Bats and Echolocation

Bats and Echolocation: Little Brown Bats, Courtesy U.S. Fish and Wildlife Service, Photographer: W.D. Fritzwater
Little Brown Bats
Photographer: W.D. Fritzwater
Courtesy US FWS

Hi, I’m Holly Strand from Stokes Nature Center in beautiful Logan Canyon.

There are approximately 4600 mammal species in the world. A fifth—yes, 20%– of these species are bats. They are found everywhere except Antarctica. In Utah they are found at every elevation and in every ecosystem.

Bats are the only mammal that flies. “You forgot about humans,” my very precise husband points out. Well, OK bats are the only mammal that flies without a license and an airplane.

The majority of bats have smallish eyes perhaps leading to the expression “blind as a bat.” But bats are not at all blind. All of them can see and some rely solely on vision for both navigation and foraging. But most bats also have a sixth sense—called echolocation–to navigate and detect prey.

Mariana Fruit Bat
From the
Northern Mariana Islands
Photographer: Ann Hudgins
Courtesy US FWS

Echolocation refers to the process of sending out pulses of sound and listening to
the echoes to locate or avoid objects. Bats emit pulses of high frequency sound from their larynx or voicebox. These sounds are ultrasonic which means that they occur at frequencies beyond the range that humans can hear. The sounds are emitted through the mouth in some bats and through the nose in others.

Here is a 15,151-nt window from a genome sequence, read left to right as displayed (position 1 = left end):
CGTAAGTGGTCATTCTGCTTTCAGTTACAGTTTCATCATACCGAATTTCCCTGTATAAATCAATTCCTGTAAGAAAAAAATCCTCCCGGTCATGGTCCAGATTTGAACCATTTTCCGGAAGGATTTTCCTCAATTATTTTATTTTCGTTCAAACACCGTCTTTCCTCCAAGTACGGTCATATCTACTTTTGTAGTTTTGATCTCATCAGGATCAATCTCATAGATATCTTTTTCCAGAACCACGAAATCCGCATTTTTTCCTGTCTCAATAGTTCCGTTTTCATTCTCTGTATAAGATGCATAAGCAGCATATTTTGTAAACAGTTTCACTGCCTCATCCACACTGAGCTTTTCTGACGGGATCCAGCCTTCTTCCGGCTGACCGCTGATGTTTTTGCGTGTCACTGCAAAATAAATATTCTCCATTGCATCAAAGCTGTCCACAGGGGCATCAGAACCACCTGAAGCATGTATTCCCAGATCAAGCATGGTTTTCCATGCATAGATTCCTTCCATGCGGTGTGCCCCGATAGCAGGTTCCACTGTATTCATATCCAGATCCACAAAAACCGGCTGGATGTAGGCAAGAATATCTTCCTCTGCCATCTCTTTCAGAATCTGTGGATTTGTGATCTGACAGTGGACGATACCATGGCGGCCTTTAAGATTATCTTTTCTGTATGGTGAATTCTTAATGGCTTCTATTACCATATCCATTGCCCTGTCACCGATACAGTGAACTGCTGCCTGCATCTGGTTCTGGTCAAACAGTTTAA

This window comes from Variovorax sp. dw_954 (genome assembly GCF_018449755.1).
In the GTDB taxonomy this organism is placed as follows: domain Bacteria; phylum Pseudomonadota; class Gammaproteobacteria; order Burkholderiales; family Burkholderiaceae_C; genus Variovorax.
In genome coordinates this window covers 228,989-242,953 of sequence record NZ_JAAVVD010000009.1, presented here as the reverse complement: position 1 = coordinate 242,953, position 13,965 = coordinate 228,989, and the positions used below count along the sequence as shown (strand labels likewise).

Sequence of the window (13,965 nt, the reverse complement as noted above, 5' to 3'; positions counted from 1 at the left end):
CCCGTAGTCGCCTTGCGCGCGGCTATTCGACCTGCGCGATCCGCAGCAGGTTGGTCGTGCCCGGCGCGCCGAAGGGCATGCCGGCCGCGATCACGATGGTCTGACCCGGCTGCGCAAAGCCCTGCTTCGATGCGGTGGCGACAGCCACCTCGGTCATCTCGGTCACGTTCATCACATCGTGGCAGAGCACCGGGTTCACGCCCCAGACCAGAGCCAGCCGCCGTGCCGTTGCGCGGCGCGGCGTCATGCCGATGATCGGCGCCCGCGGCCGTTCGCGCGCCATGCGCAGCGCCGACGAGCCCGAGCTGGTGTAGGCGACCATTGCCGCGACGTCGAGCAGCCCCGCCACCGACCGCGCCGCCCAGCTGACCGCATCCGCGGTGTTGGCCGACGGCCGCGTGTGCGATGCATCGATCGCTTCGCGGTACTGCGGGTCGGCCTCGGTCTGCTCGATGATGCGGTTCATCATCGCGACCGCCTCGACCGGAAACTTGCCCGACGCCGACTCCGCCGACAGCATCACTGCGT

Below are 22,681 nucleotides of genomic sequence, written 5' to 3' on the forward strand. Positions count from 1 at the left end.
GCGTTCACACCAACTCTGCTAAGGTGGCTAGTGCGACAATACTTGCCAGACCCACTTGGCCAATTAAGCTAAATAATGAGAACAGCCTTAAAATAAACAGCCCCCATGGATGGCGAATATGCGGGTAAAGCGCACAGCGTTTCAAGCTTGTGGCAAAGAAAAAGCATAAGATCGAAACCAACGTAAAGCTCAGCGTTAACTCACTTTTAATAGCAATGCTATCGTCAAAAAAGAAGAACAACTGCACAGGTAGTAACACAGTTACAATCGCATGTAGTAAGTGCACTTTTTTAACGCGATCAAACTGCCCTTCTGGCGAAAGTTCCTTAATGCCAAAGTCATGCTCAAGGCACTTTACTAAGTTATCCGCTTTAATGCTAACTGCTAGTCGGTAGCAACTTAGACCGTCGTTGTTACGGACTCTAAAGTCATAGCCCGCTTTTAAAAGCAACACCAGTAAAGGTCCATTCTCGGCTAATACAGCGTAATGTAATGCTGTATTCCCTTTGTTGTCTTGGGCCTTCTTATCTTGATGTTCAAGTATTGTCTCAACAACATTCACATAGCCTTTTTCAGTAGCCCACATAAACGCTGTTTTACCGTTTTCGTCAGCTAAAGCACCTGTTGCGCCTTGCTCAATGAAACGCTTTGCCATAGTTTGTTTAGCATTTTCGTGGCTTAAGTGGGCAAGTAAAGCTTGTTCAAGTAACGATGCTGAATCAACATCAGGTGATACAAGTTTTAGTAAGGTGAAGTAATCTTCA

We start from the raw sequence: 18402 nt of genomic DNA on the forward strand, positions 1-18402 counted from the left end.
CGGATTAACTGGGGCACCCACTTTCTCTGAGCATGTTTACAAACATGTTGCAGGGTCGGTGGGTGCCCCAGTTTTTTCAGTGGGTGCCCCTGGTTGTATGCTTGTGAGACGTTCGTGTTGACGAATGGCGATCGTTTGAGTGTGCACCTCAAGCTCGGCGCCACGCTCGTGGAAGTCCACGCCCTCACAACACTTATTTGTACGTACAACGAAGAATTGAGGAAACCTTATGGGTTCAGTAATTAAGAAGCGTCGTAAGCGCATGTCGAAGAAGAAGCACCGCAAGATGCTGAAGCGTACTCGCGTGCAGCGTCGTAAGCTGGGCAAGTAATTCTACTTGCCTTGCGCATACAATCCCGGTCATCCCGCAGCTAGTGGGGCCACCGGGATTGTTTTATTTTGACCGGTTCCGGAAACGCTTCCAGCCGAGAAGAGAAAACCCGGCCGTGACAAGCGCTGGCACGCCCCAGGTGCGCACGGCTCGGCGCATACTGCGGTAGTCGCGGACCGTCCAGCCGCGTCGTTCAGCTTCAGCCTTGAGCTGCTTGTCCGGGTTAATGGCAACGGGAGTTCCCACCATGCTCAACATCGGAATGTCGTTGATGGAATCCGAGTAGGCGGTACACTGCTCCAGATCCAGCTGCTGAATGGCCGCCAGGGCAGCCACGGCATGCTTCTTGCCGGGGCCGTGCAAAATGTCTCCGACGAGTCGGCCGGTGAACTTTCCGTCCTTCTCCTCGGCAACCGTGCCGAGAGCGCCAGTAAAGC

The sounds bounce off external objects and echoes are returned to the bat’s ear. The size and shape of the bat’s ears help amplify the returning sound. The sound travels through the ear and is converted to vibrations in the inner ear fluid and then on to the brain via the auditory nerve.

Bat brains have unique structures that compare the features of the original sound pulse against the characteristics of the returning echoes. By assembling and assessing the return data, bats can know the direction of and distance of an object. Some bat species have evolved echolocation to such a degree that they can even distinguish shape among individual species of insects.

Townsend’s Big-eared Bat
Courtesy National Park Service

Because of echolocation bats are phenomenal hunters in low light conditions. A single little brown bat can catch 300 to 3,000 insects per night, and a nursing mother little brown bat eats more than her body weight each night — up to 4,500 insects. Hmm. That’s a lot of mosquitoes. I think I’ll invite some bats to my backyard this summer.

Thanks to the Marie Eccles Foundation –the Russell Family for supporting Stokes Nature Center programs.

For Wild About Utah and Stokes Nature Center, I’m Holly Strand.

Images: Courtesy US FWS and USDA Forest Service
Text: Stokes Nature Center: Holly Strand

Sources & Additional Reading

Bat Conservation International. 1997. Bat Chat: An Introduction to Echolocation,

Wilson, Don E. 1997 Bats in Question: The Smithsonian Answer Book. Smithsonian Institution Press, Washington, DC

Bats Live, Prince William County Public Schools, Manassas, VA,

Bat Week 2015
Sometimes misunderstood, bats are important and fascinating animals. Watch this video to learn some bat facts, find out what challenges are facing bats today and what you can do to help #savethebats.
Bat Week Video from USGS, US FWS and The Organization for Bat Conservation

13 Facts About Bats, US Department of the Interior, Blog, 10/24/2016,